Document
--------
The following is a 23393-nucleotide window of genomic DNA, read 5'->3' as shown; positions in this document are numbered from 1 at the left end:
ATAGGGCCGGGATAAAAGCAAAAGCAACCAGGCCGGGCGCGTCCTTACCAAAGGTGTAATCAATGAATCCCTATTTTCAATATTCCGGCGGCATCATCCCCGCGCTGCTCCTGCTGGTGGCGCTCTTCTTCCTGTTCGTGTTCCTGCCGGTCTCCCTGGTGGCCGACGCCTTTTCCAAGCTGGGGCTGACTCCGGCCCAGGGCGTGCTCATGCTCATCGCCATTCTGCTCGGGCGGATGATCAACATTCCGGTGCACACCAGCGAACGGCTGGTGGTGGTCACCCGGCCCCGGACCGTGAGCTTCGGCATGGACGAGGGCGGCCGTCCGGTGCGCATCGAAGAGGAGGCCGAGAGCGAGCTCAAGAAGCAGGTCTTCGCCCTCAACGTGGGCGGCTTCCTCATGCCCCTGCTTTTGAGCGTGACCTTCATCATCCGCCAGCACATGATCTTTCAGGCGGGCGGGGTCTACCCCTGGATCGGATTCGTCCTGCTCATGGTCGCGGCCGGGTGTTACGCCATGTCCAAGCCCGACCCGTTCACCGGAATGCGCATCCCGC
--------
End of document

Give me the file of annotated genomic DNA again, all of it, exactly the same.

The following is a 23393-nucleotide window of genomic DNA, read 5'->3' as shown; positions in this document are numbered from 1 at the left end:
ATAGGGCCGGGATAAAAGCAAAAGCAACCAGGCCGGGCGCGTCCTTACCAAAGGTGTAATCAATGAATCCCTATTTTCAATATTCCGGCGGCATCATCCCCGCGCTGCTCCTGCTGGTGGCGCTCTTCTTCCTGTTCGTGTTCCTGCCGGTCTCCCTGGTGGCCGACGCCTTTTCCAAGCTGGGGCTGACTCCGGCCCAGGGCGTGCTCATGCTCATCGCCATTCTGCTCGGGCGGATGATCAACATTCCGGTGCACACCAGCGAACGGCTGGTGGTGGTCACCCGGCCCCGGACCGTGAGCTTCGGCATGGACGAGGGCGGCCGTCCGGTGCGCATCGAAGAGGAGGCCGAGAGCGAGCTCAAGAAGCAGGTCTTCGCCCTCAACGTGGGCGGCTTCCTCATGCCCCTGCTTTTGAGCGTGACCTTCATCATCCGCCAGCACATGATCTTTCAGGCGGGCGGGGTCTACCCCTGGATCGGATTCGTCCTGCTCATGGTCGCGGCCGGGTGTTACGCCATGTCCAAGCCCGACCCGTTCACCGGAATGCGCATCCCGC